Fecal Transplantation for C difficile: A How-To Guide

David A. Johnson, MD

Disclosures

February 15, 2013

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In This Article

Fecal Microbiota Transplantation

Hello. I am Dr. David Johnson, Professor of Medicine and Chief of Gastroenterology at Eastern Virginia Medical School. Welcome back to another installment of GI Common Concerns -- Computer Consult.

Today's topic is fecal microbiota transplantation (FMT). A new Current Procedural Terminology (CPT) code [44705, "Preparation of fecal microbiota for instillation, including assessment of donor specimen"] has been assigned to FMT. Biotransplantation has recently come on the scene as a gastrointestinal procedure that can make a meaningful difference in patients with chronic Clostridium difficile infection (CDI).

FMT was used as early as the 4th century for acute diarrhea and food poisoning. Interest in FMT increased in the1980s when FMT was performed through a nasogastric tube. Long before its use in humans, FMT was used in animals, and the veterinarian literature is replete with uses for FMT.

FMT is now used as a treatment for chronic CDI, which has become an incredibly recalcitrant and relapsing disease. After a patient's first CDI, the likelihood of recurrence is 10%-20%. In a patient who has had a second CDI, the chance of recurrence is 40%-65%, and this risk increases to 85% following the third relapse. What can be done with these patients? The available treatments have not been very effective. Many of these patients are hospitalized and have life-threatening complications from CDI.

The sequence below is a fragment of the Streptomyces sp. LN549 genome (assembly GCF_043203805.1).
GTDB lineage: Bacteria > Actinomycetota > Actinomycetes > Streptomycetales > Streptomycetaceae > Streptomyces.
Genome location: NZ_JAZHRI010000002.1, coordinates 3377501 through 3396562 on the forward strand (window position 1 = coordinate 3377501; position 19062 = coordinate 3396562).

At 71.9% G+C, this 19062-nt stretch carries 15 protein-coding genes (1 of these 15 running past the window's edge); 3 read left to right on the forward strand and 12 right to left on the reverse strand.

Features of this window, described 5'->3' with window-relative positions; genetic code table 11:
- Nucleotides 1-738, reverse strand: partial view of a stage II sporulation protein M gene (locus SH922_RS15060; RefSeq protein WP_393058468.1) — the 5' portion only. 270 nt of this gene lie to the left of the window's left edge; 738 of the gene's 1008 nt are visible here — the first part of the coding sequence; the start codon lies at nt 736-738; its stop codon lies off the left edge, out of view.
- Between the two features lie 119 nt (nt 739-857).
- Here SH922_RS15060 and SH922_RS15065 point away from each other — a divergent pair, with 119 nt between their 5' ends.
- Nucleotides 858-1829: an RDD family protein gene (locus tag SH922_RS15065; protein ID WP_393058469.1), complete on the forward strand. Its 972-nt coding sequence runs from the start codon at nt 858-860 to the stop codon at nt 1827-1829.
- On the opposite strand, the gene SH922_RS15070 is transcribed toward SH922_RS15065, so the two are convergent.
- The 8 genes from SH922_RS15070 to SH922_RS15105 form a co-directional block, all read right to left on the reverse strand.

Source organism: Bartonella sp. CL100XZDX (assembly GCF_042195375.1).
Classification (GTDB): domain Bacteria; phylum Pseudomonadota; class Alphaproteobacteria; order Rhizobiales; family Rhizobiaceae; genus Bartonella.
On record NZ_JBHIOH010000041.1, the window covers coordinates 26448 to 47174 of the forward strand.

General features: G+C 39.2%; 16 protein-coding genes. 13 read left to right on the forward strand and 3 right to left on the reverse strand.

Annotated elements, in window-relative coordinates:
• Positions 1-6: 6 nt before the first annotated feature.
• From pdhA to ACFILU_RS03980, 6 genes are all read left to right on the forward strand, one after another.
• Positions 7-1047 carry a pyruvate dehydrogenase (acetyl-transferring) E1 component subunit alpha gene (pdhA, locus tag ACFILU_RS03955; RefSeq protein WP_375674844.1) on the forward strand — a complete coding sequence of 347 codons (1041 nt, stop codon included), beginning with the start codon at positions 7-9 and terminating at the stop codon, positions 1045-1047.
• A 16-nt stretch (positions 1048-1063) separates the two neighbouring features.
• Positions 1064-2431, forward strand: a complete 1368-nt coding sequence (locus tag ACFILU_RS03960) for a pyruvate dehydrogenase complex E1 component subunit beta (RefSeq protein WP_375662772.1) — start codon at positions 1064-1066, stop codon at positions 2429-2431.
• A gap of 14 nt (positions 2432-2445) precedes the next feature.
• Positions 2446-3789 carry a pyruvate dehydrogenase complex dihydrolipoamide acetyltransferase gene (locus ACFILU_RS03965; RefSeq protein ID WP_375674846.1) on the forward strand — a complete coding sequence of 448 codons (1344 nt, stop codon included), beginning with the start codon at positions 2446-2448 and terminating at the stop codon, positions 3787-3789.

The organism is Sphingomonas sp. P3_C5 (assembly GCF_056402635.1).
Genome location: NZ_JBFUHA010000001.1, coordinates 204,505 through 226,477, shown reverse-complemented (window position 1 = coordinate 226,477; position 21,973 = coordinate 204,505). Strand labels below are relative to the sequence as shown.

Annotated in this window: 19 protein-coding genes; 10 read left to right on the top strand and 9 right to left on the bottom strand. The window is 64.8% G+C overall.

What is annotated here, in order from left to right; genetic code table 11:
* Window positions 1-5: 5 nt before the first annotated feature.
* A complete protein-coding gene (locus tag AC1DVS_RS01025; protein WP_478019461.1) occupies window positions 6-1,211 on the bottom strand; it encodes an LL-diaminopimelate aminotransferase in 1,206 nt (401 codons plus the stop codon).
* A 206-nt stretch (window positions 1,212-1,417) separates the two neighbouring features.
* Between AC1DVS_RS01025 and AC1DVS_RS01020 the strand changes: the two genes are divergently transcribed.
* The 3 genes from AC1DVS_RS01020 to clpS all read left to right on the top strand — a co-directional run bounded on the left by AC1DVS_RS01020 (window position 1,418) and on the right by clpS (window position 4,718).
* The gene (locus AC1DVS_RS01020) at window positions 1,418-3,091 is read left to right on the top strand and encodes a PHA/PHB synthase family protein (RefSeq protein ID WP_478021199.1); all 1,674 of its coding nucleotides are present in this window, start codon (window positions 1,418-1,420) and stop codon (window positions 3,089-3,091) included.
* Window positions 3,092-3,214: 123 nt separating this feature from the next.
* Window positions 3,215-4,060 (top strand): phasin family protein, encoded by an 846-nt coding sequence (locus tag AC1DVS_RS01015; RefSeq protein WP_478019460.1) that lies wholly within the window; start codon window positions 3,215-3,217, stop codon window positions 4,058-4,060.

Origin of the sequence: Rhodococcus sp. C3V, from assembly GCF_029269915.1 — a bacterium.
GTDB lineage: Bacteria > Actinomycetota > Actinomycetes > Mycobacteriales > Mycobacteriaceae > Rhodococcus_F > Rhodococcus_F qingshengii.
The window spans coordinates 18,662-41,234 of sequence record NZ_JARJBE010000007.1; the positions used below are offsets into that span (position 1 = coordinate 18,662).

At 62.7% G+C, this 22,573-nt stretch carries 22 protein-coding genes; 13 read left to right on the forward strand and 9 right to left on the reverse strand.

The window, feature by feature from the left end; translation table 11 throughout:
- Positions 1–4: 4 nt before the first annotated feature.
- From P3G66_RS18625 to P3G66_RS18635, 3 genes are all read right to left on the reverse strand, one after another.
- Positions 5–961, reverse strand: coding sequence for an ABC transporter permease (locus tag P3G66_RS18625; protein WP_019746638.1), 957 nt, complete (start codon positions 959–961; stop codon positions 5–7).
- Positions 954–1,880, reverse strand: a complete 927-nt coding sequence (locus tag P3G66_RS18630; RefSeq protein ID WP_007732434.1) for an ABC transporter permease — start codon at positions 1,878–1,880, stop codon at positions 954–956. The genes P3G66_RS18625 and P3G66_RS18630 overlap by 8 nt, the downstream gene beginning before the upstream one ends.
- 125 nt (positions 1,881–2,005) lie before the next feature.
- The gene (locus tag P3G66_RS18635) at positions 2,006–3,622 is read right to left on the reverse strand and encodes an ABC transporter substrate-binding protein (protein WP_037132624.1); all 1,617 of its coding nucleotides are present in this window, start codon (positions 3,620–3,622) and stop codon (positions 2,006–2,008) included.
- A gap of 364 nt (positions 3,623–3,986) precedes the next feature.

Effectiveness of Fecal Transplant for C difficile

We now have fairly strong evidence from a study of 77 patients from 5 centers around the country, which showed the effectiveness of FMT to be 91%-98% for achieving either a primary or secondary cure (after FMT, successfully treating patients who relapsed with antibiotics).[1] This study suggests that FMT may be an effective treatment for recalcitrant or relapsing CDI.

The American Gastroenterological Association (AGA) looked at these data and assembled a workgroup to develop guidelines for FMT, which were published in Clinical Gastroenterology and Hepatology.[2] If you are planning to do FMT, you should review this article.

The data on FMT were also presented by Dr. Larry Brandt[3] at the most recent American College of Gastroenterology meeting, in the American Journal of Gastroenterology lecture "Fecal Transplantation for Persistent C. difficile Infection," and were published online in the American Journal of Gastroenterology.[4]

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